View Full Version : Ozarka Bricktown Nationals Drag Racing

07-08-2005, 12:34 PM
If you get a chance this weekend, head down to the Oklahoma River, and check out the first year of this event.

"Drag boat races hit OK river

By Aidan Tait
The Oklahoman

The flood of interest surrounding motor sports is spilling from the race track to the river.

With NASCAR as popular as ever, people are interested in high speeds and loud noises.

This weekend, they'll get both as part of the Ozarka Bricktown Nationals drag boat races on the Oklahoma River.

Drag boat racing has been around for more than 40 years, with rural parts of Oklahoma hosting annual competitions. Drivers came to Oklahoma with fast boats and deafening engines, but they left quietly and went on to the next venue.

But the growth of the motor sports industry, made evident with the explosion in NASCAR over the last decade, has put races of all kinds in bigger venues -- landing Oklahoma City in the thick of it. Bricktown Water Sports will host the Bricktown Nationals starting today and running through Sunday.

It's the largest motor sports event ever in downtown Oklahoma City. The competition on the Oklahoma River will bring in 150 to 200 of the best drag boat racing teams in the United States and Canada.

"Motor sports is the largest spectator sport in the world," said Glenn Brown, president of Bricktown Water Sports. "NASCAR is taking over. People want to hear the noise, and people want to see the speed."

The boats offer plenty of both, with some exceeding 200 miles per hour in under three seconds. And though land motor sports have seized the American consciousness in a way water sports have yet to achieve, water sports continue to grow in popularity and participation.

Motor sports require very little of their spectators, and that's one reason they keep reeling people in. Brown expects the Bricktown Nationals to be one of the premier family entertainment events of the summer -- anybody, he insists, can enjoy the action on the Oklahoma River.

Drag boat racing is simple: They race, they fly by you and the first one to the line wins.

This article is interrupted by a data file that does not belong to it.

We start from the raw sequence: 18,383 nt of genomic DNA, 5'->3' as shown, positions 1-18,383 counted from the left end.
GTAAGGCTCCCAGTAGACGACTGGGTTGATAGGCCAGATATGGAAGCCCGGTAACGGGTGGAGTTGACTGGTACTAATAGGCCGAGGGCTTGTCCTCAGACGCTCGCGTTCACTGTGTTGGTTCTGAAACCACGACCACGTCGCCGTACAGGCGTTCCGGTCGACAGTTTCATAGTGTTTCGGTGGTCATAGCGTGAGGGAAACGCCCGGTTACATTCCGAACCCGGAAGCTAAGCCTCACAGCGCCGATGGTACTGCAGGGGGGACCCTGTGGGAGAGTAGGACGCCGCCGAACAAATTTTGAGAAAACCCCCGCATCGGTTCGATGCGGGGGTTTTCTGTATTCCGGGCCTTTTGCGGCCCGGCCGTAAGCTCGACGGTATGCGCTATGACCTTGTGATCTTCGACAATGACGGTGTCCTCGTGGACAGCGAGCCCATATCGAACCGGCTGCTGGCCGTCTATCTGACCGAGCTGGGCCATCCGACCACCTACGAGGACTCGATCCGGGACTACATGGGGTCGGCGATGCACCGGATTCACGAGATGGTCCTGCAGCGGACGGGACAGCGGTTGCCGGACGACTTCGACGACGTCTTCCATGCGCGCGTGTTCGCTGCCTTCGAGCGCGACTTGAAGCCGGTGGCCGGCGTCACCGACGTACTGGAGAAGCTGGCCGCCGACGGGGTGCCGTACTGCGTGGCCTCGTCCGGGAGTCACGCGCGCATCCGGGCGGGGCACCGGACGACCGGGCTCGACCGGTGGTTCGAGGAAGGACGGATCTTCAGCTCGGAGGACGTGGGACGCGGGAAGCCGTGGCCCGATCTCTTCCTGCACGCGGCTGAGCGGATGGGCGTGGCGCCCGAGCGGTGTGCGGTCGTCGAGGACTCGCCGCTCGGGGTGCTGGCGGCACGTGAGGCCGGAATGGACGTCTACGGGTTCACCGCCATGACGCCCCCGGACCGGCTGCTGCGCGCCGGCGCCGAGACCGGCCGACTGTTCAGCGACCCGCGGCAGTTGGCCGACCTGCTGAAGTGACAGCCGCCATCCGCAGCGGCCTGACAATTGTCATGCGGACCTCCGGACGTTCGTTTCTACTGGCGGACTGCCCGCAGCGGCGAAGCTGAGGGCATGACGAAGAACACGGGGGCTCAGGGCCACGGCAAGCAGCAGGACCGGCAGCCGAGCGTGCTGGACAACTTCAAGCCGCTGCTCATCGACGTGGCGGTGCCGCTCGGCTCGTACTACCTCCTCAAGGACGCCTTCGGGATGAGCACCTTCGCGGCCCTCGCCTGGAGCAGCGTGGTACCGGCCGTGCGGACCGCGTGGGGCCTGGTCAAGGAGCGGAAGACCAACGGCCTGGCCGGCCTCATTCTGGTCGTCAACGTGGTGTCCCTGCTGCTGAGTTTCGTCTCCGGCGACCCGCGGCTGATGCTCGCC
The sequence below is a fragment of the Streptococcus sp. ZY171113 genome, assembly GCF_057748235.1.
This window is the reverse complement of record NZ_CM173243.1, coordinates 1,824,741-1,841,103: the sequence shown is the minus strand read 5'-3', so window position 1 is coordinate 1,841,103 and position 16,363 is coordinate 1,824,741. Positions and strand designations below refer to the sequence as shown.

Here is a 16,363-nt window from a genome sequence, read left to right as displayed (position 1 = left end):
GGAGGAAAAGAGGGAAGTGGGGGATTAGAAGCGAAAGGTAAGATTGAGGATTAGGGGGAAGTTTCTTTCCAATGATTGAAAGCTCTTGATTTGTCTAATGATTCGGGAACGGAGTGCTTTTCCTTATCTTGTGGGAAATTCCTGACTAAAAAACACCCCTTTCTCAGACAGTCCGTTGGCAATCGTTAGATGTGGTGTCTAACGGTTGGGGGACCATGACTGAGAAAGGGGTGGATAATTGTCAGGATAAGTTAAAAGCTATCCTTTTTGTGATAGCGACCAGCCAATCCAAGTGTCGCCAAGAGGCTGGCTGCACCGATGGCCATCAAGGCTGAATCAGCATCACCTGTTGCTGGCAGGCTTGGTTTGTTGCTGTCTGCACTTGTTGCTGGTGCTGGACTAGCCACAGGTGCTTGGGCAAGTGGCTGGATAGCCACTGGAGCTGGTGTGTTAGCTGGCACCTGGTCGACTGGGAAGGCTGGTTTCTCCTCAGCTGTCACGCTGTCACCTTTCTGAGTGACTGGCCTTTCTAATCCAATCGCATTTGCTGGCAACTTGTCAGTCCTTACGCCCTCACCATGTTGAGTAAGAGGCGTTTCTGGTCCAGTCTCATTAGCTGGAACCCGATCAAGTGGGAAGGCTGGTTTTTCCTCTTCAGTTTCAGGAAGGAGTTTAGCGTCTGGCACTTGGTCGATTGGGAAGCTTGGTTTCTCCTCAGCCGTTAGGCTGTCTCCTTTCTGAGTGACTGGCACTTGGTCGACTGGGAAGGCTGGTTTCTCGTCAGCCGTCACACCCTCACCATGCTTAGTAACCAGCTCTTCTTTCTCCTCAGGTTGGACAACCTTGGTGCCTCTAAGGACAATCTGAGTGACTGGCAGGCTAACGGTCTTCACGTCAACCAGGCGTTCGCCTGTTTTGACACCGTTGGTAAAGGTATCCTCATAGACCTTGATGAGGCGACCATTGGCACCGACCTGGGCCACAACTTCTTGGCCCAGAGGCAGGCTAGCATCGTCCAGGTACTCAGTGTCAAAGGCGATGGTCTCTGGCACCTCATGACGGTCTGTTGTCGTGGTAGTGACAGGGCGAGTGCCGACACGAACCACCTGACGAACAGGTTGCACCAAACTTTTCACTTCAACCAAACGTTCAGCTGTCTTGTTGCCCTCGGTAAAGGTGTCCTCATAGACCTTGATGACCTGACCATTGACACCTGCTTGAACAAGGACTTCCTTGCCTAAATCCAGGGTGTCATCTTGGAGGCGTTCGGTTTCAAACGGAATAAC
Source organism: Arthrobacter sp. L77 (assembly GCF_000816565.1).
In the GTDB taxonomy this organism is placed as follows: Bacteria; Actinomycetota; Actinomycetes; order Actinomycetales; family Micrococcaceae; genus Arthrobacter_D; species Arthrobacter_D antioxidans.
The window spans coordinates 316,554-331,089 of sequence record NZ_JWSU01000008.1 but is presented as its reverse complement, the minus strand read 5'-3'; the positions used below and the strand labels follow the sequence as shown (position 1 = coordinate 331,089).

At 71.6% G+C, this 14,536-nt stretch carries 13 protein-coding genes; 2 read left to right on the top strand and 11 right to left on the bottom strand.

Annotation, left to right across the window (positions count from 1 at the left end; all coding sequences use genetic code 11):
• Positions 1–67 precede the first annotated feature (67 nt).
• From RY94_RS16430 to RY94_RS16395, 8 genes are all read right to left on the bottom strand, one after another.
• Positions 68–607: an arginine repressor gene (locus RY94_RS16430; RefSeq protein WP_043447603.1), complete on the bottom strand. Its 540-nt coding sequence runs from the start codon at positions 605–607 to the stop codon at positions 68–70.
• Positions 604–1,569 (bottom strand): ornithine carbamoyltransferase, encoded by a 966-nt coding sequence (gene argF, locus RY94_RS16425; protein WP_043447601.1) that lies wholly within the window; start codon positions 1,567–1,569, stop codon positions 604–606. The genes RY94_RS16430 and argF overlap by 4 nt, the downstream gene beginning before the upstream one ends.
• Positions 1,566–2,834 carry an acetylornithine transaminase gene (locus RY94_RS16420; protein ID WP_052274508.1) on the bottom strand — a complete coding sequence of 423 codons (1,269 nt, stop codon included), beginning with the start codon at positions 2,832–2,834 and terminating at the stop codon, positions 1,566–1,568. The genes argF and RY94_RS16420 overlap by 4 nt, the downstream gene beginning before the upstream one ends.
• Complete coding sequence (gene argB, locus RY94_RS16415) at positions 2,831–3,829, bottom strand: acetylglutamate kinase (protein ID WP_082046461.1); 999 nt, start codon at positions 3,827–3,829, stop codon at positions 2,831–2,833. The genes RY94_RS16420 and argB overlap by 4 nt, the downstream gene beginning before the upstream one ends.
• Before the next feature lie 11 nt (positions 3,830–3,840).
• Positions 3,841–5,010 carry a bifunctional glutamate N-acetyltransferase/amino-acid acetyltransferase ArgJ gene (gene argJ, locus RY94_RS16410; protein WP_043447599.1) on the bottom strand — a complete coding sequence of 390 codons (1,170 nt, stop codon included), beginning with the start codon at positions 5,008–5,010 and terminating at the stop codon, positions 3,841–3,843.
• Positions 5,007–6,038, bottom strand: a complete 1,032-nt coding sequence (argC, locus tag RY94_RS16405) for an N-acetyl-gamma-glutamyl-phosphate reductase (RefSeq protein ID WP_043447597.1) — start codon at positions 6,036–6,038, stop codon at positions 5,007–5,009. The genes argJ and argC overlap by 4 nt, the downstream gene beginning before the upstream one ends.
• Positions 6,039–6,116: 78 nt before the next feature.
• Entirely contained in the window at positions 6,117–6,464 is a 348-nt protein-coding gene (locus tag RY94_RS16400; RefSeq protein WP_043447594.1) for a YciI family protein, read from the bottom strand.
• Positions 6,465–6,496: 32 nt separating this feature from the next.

"Speed and crashes. That's the appeal," Coleman said. "And it's a whole lot cooler sitting and watching on the edge of a lake than sitting on 100 acres of asphalt."

For the racers -- many of whom abandoned the asphalt for the water -- boat racing provides a more thrilling challenge and sensory experience than land racing. A 200-mph clip in a boat feels much faster than going the same speed on land, and it's much more dangerous. Just three or four years ago, boat makers began installing protective canopies on high-speed drag racing boats to reduce fatalities.

"None of it's safe," said Mike Murray, crew chief for Coleman's team. "That's the appeal of it. The only time you have a split second to think about anything is when you first fire the motor up and put the canopy down, because then it's trying to chew you and eat you, and at any time it could bite you."

07-08-2005, 12:34 PM
"Bricktown Nationals schedule


8 a.m. -- Gates open

9 a.m.-6 p.m. -- Test and Tune

7-9 p.m. -- Show and Shine in Bricktown

10 p.m. -- Track/pit areas close


8 a.m. -- Gates open

9 a.m.-9 p.m. -- Race qualifying

11:30 a.m. -- Opening ceremonies

11 p.m. -- Track and pit area close


7:30 a.m. -- Gates open

10:30 a.m. -- Race finals begin

(trophy presentations 30 minutes after the final race)

What makes the Oklahoma River ideal for drag boat racing?

As with almost all water sports, wind is the nemesis to drag boat racing.

"Rain doesn't matter," said Glenn Brown, president of Bricktown Water Sports. "When it rains, we call that resurfacing the track."

High winds, however, can alter competition and make the course more dangerous.

Nothing in Oklahoma will ever be wind-free, but the architects of the Oklahoma River project seem to have kept the water sports industry in mind. The almost V-shaped design of the river blocks out incoming wind, and the east-west water flow aids in wind control as well.

Low banks make for very little wave action, which can send boats out of control. These conditions make Oklahoma City a potential premiere location for national water sports competition.

By Aidan Tait "

07-08-2005, 12:53 PM
My uncle was a big motor sports fan. he now lives with his wife in Glasgow, Scotland. He would have given anything to witness this event.

But this is clear evidence of downtown rejuvenation. Water motor sports on Oklahoma City's river? That's incredible! Given 10 years ago it was a dry river bed with just a trickle of water over silt. It's truly amazing, and something I'd hoped to see in Oklahoma City someday. Now it is here, and the dreams of many for a lively river have come true. There have already been rowing events, but now drag boat racing? This, to me, is awesome.